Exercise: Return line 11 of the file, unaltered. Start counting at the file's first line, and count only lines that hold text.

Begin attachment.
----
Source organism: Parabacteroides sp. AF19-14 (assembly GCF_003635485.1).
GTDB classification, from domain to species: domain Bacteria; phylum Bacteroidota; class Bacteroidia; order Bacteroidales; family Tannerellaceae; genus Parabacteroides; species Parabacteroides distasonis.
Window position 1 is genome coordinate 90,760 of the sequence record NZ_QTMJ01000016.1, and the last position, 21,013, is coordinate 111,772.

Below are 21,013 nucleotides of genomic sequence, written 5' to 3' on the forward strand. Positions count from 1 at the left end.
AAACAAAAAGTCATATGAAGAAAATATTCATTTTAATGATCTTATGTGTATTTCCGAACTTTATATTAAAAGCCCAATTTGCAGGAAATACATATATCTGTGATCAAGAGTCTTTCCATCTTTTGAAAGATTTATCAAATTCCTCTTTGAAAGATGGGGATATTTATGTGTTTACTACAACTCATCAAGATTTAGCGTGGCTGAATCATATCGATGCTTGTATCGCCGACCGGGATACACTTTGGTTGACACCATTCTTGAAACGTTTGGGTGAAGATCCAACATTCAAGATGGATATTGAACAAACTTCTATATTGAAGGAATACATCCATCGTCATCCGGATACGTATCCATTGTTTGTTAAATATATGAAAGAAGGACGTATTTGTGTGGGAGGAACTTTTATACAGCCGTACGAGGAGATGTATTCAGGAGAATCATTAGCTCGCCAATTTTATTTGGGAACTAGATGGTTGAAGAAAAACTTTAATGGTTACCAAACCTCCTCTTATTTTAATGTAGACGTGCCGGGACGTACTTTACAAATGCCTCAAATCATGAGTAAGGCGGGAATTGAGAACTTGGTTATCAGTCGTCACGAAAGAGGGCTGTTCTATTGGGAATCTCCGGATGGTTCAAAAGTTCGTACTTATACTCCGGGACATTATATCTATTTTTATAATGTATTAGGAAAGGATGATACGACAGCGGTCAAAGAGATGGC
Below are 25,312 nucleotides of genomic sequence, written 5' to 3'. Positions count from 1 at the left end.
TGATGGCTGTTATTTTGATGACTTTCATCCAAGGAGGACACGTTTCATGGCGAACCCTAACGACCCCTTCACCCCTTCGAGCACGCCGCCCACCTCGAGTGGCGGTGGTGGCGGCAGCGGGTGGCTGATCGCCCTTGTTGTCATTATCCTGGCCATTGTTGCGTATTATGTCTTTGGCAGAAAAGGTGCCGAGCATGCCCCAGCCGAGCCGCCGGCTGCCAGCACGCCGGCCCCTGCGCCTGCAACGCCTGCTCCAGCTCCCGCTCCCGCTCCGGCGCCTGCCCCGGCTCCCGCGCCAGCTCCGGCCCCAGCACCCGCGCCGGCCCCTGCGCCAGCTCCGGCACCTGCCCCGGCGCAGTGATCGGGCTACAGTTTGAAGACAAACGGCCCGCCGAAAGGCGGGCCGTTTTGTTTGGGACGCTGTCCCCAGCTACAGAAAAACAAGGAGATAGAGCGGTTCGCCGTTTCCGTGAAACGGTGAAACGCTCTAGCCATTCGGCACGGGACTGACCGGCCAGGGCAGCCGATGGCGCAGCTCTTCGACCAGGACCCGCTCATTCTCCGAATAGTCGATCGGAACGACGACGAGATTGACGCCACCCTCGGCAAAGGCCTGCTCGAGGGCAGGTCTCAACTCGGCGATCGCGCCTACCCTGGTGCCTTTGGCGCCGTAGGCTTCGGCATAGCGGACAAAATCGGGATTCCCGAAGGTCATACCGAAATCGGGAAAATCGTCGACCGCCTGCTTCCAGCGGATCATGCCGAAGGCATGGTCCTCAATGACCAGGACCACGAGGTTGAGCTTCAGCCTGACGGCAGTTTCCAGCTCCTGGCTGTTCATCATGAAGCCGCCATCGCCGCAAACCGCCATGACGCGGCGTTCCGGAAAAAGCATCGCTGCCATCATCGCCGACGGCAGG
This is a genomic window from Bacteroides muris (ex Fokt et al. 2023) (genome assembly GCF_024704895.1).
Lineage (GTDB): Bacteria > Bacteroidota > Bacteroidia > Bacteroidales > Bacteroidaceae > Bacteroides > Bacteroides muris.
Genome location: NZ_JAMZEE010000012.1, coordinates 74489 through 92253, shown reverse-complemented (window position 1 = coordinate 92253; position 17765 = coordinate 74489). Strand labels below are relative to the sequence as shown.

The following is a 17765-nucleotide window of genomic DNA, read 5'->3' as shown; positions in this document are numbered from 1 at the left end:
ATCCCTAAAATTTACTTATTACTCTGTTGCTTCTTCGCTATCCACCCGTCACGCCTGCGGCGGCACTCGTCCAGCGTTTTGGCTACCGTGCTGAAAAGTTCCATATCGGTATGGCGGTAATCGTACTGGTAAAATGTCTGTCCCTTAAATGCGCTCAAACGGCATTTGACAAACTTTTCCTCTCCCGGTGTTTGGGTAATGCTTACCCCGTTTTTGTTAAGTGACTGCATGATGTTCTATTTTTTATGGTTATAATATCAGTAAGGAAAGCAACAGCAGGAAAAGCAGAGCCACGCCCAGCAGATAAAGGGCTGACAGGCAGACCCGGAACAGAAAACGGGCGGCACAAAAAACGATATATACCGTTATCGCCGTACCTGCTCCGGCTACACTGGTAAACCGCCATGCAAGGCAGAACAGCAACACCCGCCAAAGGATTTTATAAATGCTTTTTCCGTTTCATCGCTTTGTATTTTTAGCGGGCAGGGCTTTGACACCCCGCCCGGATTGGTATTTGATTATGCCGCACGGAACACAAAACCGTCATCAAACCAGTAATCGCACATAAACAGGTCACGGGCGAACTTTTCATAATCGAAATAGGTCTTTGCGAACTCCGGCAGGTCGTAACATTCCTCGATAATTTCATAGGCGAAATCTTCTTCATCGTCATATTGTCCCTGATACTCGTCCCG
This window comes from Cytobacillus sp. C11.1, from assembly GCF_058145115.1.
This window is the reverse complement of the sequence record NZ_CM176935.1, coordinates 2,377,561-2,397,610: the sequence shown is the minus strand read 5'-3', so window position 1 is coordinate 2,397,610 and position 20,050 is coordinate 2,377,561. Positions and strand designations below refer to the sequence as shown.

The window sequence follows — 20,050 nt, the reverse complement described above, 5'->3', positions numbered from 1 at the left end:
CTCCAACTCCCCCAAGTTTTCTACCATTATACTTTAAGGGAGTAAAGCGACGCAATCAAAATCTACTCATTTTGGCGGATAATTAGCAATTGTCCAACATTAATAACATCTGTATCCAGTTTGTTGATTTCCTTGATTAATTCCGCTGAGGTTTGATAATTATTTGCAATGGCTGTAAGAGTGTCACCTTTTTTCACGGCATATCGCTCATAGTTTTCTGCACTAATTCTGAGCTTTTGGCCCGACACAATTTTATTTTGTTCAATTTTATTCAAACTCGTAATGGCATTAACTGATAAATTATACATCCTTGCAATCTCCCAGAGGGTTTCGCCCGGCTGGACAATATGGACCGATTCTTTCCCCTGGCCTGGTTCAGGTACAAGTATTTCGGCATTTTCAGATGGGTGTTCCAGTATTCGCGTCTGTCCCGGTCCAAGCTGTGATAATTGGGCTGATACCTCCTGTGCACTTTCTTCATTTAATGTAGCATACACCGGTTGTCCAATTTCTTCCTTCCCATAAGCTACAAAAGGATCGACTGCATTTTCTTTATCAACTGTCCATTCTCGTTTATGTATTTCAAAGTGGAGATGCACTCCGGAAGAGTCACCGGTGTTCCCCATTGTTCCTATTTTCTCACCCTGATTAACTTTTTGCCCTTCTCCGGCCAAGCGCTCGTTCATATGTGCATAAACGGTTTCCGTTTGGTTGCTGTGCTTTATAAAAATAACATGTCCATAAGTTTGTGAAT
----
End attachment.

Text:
The following is a 17765-nucleotide window of genomic DNA, read 5'->3' as shown; positions in this document are numbered from 1 at the left end: